With a bid of ₹16,347.5 cr, Star India wins IPL global rights for 5 years

Since Star India made an across the board strategic bid, covering the India broadcasting, digital and rest of the world rights for a higher sum, it became the undisputed leader of the pack that had in all 13 eligible bidders, including five major players putting down good numbers for the digital rights.

Mumbai Indians with the IPL 10 trophy earlier this year.   -  K.R. DEEPAK

Media and entertainment company Star India demonstrated a big appetite and business acumen for an Indian cricket property by acquiring the IPL’s global broadcasting and digital rights for a consolidated sum of Rs. 16,347.5 crore ($2.55 billion) for a period of five years, starting from the 11th edition of IPL (2018). 

Sony Pictures Network (SPN) India’, which has been the broadcasting rights holder since the start of the Indian Premier League, made a Rs.11,050 crore bid for the India broadcasting rights alone. The sum of the parts of other bids for India broadcasting, digital and rest of the world rights was a close Rs. 15,819.51 crore.

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But since Star India made an across the board strategic bid, covering the India broadcasting, digital and rest of the world rights for a higher sum, it became the undisputed leader of the pack that had in all 13 eligible bidders, including five major players putting down good numbers for the digital rights.

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The difference was just a little over Rs. 500 crore, but with the new deal, the 21st Century Fox-owned Star India now owns BCCI’s global media rights, ICC and the IPL. The BCCI rights will end in March 2018.

Three agencies — Deloitte, Cyril Amarchand Mangaldas and SportsMechanics — had evaluated the technical bids before the financial bids were opened.

Chairman and CEO of Star India, Uday Shankar, expressed happiness at the bid process: “I would like to convey my delight for being able to bring the IPL (to Star India) to what we believe is the rightful home of cricket in this country and elsewhere. The IPL is a very powerful property. We believe that a lot more value can be created for the cricket fans on broadcasting and digital platforms and we would remain very committed to make sure that the growth of sports in the country is driven by the power of cricket.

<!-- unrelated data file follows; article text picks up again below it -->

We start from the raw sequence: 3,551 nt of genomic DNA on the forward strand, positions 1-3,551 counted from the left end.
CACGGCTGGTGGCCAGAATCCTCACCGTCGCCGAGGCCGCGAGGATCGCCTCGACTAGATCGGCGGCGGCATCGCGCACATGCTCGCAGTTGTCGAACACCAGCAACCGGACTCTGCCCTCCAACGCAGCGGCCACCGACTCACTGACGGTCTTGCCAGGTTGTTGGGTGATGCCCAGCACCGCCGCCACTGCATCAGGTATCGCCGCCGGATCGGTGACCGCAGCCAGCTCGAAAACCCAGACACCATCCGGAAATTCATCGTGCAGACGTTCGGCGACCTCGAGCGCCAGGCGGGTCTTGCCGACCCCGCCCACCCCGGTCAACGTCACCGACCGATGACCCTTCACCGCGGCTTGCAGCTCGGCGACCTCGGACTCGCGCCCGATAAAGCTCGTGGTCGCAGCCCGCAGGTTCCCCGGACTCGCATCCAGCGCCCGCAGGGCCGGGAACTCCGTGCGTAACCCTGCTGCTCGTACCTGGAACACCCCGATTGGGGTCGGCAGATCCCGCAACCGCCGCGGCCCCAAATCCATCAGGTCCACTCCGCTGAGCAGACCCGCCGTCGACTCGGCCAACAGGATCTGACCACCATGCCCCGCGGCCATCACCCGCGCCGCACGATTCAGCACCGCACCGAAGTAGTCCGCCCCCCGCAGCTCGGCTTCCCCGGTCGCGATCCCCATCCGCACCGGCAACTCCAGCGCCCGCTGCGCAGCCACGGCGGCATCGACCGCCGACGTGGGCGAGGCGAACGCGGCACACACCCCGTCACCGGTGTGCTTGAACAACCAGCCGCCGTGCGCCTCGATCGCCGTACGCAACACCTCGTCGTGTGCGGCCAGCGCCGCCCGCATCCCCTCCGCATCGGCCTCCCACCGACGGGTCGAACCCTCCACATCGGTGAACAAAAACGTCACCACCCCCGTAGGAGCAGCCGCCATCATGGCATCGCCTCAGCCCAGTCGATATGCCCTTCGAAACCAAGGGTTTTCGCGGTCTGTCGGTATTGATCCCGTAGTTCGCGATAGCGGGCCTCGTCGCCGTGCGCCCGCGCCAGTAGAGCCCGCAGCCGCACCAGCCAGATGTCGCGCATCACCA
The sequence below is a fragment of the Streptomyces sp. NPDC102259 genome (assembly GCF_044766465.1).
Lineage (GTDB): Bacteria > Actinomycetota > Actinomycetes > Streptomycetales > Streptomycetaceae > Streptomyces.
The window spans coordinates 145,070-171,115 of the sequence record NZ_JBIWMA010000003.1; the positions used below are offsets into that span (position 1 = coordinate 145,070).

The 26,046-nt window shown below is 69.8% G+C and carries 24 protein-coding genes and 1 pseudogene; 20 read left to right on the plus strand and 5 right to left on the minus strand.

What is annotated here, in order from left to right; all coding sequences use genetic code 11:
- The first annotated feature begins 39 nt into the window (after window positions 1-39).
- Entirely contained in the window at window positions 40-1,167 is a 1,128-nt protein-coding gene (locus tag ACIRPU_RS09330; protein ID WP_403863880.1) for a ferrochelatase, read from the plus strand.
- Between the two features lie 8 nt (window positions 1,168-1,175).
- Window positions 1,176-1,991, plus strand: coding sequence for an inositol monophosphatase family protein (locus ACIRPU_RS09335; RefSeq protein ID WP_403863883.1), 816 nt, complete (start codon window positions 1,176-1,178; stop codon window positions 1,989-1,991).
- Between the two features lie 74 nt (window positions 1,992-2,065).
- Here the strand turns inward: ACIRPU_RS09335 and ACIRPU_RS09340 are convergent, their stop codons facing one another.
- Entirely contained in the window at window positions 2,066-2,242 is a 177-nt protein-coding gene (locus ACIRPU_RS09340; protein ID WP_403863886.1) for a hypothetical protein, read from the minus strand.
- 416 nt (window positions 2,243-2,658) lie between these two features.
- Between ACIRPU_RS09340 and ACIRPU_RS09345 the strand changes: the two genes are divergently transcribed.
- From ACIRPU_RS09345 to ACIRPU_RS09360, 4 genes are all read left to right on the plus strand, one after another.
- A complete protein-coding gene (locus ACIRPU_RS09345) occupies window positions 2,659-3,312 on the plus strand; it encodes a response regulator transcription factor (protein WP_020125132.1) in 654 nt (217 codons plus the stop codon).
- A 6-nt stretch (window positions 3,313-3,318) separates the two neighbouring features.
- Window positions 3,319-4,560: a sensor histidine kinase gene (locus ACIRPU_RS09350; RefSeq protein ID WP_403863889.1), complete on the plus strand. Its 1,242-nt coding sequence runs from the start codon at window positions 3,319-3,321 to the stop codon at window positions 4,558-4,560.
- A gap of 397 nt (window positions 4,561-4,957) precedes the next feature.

“It was a conscious call to bid for the global rights, we have significant presence in all forms and markets. In India we have an exciting and robust platform and our channels are globally distributed. It made sense for us to make an attempt and win it for all the markets. Everyone picked up their areas of strength and aspiration and put in their value. I would like to compliment the BCCI for running an immaculately transparent process,’’ he said.

When asked if the magical winning figure was on the higher side, Shankar said: “Even had it been slightly less, we would not have got the rights; that should tell this is the right figure. In every category, it has been competitive. Digital did not even exist ten years ago, and here there were three who bid in excess of Rs. 3000 crore. Cricket continues to be very strong and very attractive in this country. Whoever puts in the money believe in the fans of the sport and universally the fans continue to grow and remain healthy. India, cricket and IPL...all three have dramatically changed since 2008.’’

An individual, who was part of the bid opening process at the Taj Mahal Hotel, said: “SPN would have been disappointed, not strictly though from a business point of view, but for an emotional connect. It held the rights for ten years. But it has other cricket properties in other countries and many other sports properties.’’

In all, 24 companies had picked up the Invitation to Tender (ITT) and 14 made bids. After the technical bids, the Walt Disney-owned American video supplier, BAMTech was disqualified because it did not fulfil certain criteria. The other 13 who made the final cut were Star India, SPN (India), BeIN (Qatar), the UK-based Perform Group, Follow On, Yupp TV, OSN, Facebook, Airtel, Econet, Reliance Jio, Super Sport and Times Internet.